New scientific paper about lymphoblastic leukaemia with MLL-AF4 fusion
MLL-AF4 translocation is the genetic marker that characterises acute lymphoblastic leukaemia B (ALL-B) which is especially aggressive, commonly affects children under the age of one, and which responds poorly to treatment with chemotherapy, survival rates for this disease being less than 30%.
MLL-AF4 translocation is the genetic marker that characterizes acute lymphoblastic leukaemia B (ALL-B) which is especially aggressive, commonly affects children under the age of one, and which responds poorly to treatment with chemotherapy, survival rates for this disease being less than 30%.
Thus far it has not been possible to generate a study model for this leukaemia and consequently it can not be known for sure whether the MLL-AF4 fusion is capable of generating the disease "by itself" o whether, on the contrary, it requires the presence of another second mutation to trigger the leukaemia process. Thanks to the study of these patients' genomes we know that in 40% of cases there is a mutation of the KRAS gene and that, furthermore, this mutation is associated with a worse prognosis.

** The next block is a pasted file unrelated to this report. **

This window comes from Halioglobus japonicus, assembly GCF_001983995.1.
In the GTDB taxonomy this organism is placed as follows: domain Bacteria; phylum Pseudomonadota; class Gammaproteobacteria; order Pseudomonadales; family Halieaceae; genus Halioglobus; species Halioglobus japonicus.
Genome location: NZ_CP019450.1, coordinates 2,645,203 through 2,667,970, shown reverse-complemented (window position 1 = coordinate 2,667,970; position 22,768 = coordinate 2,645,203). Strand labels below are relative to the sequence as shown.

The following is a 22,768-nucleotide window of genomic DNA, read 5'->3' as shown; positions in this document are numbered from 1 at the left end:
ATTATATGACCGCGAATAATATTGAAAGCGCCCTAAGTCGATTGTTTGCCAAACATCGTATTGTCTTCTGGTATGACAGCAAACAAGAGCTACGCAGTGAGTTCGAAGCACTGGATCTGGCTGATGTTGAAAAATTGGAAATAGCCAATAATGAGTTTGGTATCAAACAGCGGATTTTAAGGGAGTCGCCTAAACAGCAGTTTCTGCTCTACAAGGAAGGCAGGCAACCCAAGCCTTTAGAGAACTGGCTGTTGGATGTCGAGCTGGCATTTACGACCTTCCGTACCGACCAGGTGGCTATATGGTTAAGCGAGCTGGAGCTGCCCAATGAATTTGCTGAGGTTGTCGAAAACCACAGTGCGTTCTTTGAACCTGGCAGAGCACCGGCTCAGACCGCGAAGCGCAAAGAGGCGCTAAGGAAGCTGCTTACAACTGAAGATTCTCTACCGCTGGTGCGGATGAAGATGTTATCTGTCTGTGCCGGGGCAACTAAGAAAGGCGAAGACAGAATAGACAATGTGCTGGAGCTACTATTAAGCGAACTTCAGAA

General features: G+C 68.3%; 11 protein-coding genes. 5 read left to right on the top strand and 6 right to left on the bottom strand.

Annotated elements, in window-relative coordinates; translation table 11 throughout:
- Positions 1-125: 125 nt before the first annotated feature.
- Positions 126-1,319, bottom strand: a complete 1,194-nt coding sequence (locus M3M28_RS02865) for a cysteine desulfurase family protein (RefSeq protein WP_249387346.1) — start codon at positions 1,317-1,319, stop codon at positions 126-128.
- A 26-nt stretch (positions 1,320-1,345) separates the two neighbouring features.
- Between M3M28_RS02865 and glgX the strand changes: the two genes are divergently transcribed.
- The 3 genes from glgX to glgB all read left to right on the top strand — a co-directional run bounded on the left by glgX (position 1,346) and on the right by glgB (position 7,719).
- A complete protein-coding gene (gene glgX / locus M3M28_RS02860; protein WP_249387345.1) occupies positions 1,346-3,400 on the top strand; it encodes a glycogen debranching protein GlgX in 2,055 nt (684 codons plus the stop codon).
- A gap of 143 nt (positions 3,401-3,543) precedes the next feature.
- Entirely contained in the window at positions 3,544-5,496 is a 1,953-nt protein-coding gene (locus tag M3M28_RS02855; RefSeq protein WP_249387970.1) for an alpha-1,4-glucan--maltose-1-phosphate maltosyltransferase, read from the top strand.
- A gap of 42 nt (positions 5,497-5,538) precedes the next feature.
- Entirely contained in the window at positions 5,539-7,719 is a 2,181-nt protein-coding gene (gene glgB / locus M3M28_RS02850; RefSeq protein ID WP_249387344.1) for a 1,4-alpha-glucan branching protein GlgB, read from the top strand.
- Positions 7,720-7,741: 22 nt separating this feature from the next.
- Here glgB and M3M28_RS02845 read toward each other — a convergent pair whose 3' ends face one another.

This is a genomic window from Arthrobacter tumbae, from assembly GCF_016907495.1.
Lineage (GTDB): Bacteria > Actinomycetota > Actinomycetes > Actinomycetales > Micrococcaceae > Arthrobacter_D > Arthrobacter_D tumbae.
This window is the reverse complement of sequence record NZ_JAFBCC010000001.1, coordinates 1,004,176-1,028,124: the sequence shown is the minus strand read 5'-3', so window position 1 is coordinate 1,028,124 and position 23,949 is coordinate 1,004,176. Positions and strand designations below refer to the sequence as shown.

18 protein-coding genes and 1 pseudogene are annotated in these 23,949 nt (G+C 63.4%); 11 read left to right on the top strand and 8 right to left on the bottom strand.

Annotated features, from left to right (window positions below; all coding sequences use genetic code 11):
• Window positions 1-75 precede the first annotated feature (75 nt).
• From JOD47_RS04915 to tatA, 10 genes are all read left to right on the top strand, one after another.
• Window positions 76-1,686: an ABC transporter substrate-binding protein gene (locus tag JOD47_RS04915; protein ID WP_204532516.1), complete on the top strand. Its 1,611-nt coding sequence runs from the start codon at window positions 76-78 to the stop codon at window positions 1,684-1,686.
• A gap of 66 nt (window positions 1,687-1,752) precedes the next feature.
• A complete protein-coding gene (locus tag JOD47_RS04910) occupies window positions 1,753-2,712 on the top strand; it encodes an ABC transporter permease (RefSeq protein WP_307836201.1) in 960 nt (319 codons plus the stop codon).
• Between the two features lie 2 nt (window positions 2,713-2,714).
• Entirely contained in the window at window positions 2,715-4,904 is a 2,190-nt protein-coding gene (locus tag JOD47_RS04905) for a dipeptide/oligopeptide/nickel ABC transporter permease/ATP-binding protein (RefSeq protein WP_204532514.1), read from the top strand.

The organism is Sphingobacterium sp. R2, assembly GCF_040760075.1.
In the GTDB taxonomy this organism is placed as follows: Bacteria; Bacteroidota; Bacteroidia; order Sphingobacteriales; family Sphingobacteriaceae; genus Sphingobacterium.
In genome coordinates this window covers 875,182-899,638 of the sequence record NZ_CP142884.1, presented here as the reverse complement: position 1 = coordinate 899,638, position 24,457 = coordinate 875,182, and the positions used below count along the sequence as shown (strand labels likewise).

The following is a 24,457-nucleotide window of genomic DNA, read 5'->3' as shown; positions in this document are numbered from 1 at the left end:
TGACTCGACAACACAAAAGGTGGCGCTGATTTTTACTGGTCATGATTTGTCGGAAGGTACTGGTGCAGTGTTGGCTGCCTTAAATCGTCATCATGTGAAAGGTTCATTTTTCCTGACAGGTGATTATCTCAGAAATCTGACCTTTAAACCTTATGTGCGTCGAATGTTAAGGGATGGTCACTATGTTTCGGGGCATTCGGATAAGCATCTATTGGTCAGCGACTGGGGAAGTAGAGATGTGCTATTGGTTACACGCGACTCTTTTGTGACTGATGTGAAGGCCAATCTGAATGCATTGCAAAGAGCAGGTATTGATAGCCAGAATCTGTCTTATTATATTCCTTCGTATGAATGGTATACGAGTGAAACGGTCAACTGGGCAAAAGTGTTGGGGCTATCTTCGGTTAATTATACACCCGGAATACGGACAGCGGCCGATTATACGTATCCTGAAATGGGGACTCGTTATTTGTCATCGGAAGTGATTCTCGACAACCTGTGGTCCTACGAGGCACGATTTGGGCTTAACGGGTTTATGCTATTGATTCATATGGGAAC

The aim of this study, published by the important scientific magazine CANCER RES and done by Predoctoral Reseracher Cristina Prieto (on the left in the picture), was therefore to examine the effect of the KRAS gene mutation in combination with MLL-AF4 to discover whether the two collaborate in the leukaemia process. In vivo and in vitro trials have shown that the KRAS gene and MLL-AF4 do not cooperate to generate leukaemia, despite the fact that KRAS mutation increases the cells' ability to migrate, thereby inducing a high level of leukocytosis and affecting the extramedullary tissues (the liver, spleen and peripheral blood) and infiltrating the central nervous system. In summary, the results obtained from the study show that the KRAS gene does not cooperate with the MLL-AF4 at the beginning of the leukaemia process, but that it acquires an important role in maintaining the tumour and its most aggressive characteristics.